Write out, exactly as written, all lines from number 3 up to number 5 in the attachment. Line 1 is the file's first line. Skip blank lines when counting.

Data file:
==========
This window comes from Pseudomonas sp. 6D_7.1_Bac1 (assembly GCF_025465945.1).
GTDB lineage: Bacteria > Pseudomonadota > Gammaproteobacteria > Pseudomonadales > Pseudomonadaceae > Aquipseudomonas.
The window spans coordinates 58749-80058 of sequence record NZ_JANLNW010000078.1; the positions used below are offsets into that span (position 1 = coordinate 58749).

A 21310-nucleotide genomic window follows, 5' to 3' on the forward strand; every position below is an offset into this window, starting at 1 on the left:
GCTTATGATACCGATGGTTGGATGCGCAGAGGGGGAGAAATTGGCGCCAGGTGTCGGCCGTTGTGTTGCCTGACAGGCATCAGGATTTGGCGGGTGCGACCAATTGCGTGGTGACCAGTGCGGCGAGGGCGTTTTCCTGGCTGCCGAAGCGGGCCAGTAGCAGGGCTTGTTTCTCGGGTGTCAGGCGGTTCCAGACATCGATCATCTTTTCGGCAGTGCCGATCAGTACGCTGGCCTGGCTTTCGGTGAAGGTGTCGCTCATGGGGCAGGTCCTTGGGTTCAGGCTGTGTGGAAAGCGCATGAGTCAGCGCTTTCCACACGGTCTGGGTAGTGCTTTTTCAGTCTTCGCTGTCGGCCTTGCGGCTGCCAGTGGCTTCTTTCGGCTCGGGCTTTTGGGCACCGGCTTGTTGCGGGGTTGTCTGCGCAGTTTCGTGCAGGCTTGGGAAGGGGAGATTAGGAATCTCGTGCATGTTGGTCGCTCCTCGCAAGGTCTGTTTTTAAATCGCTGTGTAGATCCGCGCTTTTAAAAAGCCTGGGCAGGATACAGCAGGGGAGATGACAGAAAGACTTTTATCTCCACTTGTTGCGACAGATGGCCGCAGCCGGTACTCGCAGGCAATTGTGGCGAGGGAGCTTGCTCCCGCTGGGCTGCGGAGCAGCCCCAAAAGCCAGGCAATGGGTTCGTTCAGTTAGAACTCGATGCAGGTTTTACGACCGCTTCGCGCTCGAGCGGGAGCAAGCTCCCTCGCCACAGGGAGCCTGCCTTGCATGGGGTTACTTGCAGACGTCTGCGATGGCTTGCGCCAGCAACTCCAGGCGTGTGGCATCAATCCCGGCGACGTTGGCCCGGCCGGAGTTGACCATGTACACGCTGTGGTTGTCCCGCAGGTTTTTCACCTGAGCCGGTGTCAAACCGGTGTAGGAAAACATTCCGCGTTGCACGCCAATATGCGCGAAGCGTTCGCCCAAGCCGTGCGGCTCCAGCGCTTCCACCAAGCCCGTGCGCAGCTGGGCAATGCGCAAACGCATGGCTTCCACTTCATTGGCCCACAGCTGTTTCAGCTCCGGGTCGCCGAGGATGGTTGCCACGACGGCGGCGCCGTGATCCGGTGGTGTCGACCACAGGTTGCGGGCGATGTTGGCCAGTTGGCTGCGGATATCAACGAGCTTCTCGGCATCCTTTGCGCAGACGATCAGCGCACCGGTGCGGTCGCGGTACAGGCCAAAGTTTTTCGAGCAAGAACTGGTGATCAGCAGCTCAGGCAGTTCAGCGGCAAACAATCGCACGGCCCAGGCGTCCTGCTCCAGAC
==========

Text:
The window spans coordinates 58749-80058 of sequence record NZ_JANLNW010000078.1; the positions used below are offsets into that span (position 1 = coordinate 58749).

A 21310-nucleotide genomic window follows, 5' to 3' on the forward strand; every position below is an offset into this window, starting at 1 on the left:
GCTTATGATACCGATGGTTGGATGCGCAGAGGGGGAGAAATTGGCGCCAGGTGTCGGCCGTTGTGTTGCCTGACAGGCATCAGGATTTGGCGGGTGCGACCAATTGCGTGGTGACCAGTGCGGCGAGGGCGTTTTCCTGGCTGCCGAAGCGGGCCAGTAGCAGGGCTTGTTTCTCGGGTGTCAGGCGGTTCCAGACATCGATCATCTTTTCGGCAGTGCCGATCAGTACGCTGGCCTGGCTTTCGGTGAAGGTGTCGCTCATGGGGCAGGTCCTTGGGTTCAGGCTGTGTGGAAAGCGCATGAGTCAGCGCTTTCCACACGGTCTGGGTAGTGCTTTTTCAGTCTTCGCTGTCGGCCTTGCGGCTGCCAGTGGCTTCTTTCGGCTCGGGCTTTTGGGCACCGGCTTGTTGCGGGGTTGTCTGCGCAGTTTCGTGCAGGCTTGGGAAGGGGAGATTAGGAATCTCGTGCATGTTGGTCGCTCCTCGCAAGGTCTGTTTTTAAATCGCTGTGTAGATCCGCGCTTTTAAAAAGCCTGGGCAGGATACAGCAGGGGAGATGACAGAAAGACTTTTATCTCCACTTGTTGCGACAGATGGCCGCAGCCGGTACTCGCAGGCAATTGTGGCGAGGGAGCTTGCTCCCGCTGGGCTGCGGAGCAGCCCCAAAAGCCAGGCAATGGGTTCGTTCAGTTAGAACTCGATGCAGGTTTTACGACCGCTTCGCGCTCGAGCGGGAGCAAGCTCCCTCGCCACAGGGAGCCTGCCTTGCATGGGGTTACTTGCAGACGTCTGCGATGGCTTGCGCCAGCAACTCCAGGCGTGTGGCATCAATCCCGGCGACGTTGGCCCGGCCGGAGTTGACCATGTACACGCTGTGGTTGTCCCGCAGGTTTTTCACCTGAGCCGGTGTCAAACCGGTGTAGGAAAACATTCCGCGTTGCACGCCAATATGCGCGAAGCGTTCGCCCAAGCCGTGCGGCTCCAGCGCTTCCACCAAGCCCGTGCGCAGCTGGGCAATGCGCAAACGCATGGCTTCCACTTCATTGGCCCACAGCTGTTTCAGCTCCGGGTCGCCGAGGATGGTTGCCACGACGGCGGCGCCGTGATCCGGTGGTGTCGACCACAGGTTGCGGGCGATGTTGGCCAGTTGGCTGCGGATATCAACGAGCTTCTCGGCATCCTTTGCGCAGACGATCAGCGCACCGGTGCGGTCGCGGTACAGGCCAAAGTTTTTCGAGCAAGAACTGGTGATCAGCAGCTCAGGCAGTTCAGCGGCAAACAATCGCACGGCCCAGGCGTCCTGCTCCAGAC